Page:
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Out with the Buckthorn, In with the Native Plants

Out with the Buckthorn, In with the Native Plants

Bethel students and volunteers celebrate Earth Day and Arbor Day (Photo Credit: Kurt Jarvi '18)

Earlier this spring, the Bethel University student group Creation Restoration—in partnership with the biology department, Campus Ministries, and Student Life—planted over 300 native understory plants on Bethel’s campus. The brightly-colored cardinal flowers, iris, trillium, and columbine were planted in areas of campus formerly overrun with buckthorn, a non-native invasive species that was introduced in Minnesota as an ornamental landscaping plant in the 1930s. Though buckthorn was banned in the 1990s, it has no natural predators, spreads quickly, and has caused problems in much of Minnesota, including on Bethel’s campus.

“We have a beautiful campus, but it’s also heavily impacted by people. There are things we can do to try to restore some of our native ecosystems here on campus,” says Jeff Port, a professor in the Department of Biology. He noted that the buckthorn removal initiative has been a long process, with herbicide applications and manual removal in the fall. This spring’s volunteer effort will fill in some of the campus spaces left empty, like the lakeshore and slope between the Brushaber Commons building and Lake Valentine, and the path between Freshman Hill and Soho parking lot. While this planting has filled a practical need on campus and will hopefully hold off future buckthorn growth, many on campus feel it’s reflective of a bigger responsibility to care for the Earth.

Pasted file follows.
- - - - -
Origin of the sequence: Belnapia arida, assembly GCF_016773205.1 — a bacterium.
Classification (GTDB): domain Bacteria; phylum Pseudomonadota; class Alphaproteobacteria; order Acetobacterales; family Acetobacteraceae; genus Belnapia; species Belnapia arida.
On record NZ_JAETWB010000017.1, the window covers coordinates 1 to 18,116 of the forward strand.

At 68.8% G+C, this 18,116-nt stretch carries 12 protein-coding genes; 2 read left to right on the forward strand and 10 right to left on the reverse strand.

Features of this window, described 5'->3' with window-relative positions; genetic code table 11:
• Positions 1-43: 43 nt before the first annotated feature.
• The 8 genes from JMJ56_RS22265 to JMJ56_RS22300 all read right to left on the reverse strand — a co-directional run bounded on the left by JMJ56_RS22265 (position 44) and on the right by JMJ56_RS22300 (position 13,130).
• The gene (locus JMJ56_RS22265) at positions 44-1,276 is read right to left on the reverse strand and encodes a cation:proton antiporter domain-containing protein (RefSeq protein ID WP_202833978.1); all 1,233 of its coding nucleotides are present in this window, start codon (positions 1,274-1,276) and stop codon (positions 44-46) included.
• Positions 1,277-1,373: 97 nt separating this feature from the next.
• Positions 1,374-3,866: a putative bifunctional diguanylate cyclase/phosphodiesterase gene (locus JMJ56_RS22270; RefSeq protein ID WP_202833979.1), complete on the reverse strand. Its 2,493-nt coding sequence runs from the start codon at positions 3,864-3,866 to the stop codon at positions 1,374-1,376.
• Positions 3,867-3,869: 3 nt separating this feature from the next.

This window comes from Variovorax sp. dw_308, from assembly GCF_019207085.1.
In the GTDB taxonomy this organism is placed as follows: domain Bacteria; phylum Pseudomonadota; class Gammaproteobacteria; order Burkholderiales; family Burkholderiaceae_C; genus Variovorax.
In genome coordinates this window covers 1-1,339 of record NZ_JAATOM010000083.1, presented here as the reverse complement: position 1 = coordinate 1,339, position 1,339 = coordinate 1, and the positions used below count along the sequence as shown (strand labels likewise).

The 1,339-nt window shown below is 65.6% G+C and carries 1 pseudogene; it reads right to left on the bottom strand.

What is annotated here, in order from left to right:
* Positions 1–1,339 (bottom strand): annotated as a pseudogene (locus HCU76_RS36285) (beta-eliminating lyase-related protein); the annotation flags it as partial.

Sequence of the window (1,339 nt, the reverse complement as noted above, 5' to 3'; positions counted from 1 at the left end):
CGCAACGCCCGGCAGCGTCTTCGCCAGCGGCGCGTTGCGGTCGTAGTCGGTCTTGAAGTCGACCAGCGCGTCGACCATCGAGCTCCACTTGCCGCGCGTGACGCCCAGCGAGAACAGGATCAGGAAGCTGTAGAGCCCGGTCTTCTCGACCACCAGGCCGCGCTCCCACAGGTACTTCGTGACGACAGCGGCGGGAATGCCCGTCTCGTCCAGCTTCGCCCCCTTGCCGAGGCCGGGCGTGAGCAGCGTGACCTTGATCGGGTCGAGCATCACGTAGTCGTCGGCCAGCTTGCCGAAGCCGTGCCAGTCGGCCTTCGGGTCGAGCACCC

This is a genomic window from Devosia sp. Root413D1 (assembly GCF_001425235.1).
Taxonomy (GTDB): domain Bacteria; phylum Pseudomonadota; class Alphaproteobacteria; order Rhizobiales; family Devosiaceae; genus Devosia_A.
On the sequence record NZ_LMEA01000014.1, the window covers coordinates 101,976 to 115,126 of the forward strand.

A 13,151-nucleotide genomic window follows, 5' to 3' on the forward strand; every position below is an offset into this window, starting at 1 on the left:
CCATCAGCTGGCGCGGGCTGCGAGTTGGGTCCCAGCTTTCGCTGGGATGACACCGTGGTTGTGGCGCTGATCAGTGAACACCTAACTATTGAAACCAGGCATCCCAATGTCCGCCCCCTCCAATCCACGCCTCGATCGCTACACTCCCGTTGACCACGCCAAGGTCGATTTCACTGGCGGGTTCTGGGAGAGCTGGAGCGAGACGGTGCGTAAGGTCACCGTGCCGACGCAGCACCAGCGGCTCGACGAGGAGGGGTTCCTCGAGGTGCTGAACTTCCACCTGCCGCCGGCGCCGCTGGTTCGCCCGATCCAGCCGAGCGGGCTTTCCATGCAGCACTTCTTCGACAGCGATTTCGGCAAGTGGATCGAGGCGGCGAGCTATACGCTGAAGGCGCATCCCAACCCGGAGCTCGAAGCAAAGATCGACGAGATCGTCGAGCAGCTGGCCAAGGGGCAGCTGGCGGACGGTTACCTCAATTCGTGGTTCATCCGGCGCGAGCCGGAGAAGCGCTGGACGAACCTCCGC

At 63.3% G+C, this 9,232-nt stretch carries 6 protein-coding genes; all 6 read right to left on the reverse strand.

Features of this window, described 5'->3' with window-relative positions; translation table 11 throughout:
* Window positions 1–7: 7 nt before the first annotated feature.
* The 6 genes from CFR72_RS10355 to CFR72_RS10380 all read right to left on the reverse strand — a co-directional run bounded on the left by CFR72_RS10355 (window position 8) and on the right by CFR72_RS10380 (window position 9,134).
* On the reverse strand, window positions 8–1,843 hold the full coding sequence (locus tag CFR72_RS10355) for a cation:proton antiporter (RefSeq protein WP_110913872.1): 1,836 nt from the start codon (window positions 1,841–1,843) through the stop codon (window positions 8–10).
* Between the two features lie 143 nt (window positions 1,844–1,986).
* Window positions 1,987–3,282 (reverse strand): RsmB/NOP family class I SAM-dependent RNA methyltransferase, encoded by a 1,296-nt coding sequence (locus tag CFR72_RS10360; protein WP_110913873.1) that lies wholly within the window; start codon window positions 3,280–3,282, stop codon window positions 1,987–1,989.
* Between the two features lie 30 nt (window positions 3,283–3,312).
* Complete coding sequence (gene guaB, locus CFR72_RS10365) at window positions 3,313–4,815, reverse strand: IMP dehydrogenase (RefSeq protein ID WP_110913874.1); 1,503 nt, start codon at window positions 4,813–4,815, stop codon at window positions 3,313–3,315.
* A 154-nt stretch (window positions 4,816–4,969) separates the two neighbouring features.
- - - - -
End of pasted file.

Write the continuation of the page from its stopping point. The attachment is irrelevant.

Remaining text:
Bradley Dawson ’16 is a biology and environmental science double-major who says creation care has played a large part in his faith story. “I believe that in a world where it's often hard to see God through suffering and disappointments, he can always be revealed through the complexity and beauty of his creation,” says Dawson. “I see God revealed in his plants and animals and ecosystems, so I try to keep those around for others to be able to witness as well.”

“One of the first commandments God gives humanity is to care for the beautiful creation he gifted us,” says Whitney Loher ’16, an environmental studies major with a music minor. “Genesis 2:15 says ‘The Lord God took the man and put him in the Garden of Eden to work it and take care of it.’ I feel as if this aspect of Christianity is often not given much attention, and Christians can sometimes take creation for granted…One of Bethel's strengths is its sense of community. I hope that as the human community continues to grow, our fellow living creatures and plants can be included in that community and be a part of what makes Bethel so special.” 

Emily Lindvig ’16, an environmental science and biology major, notes that “caring for creation is a way to show my respect and appreciation to God. It has also become a way for me to serve others, giving them safer and healthier places.”

Find out more about Creation Restoration and other special interest clubs for students.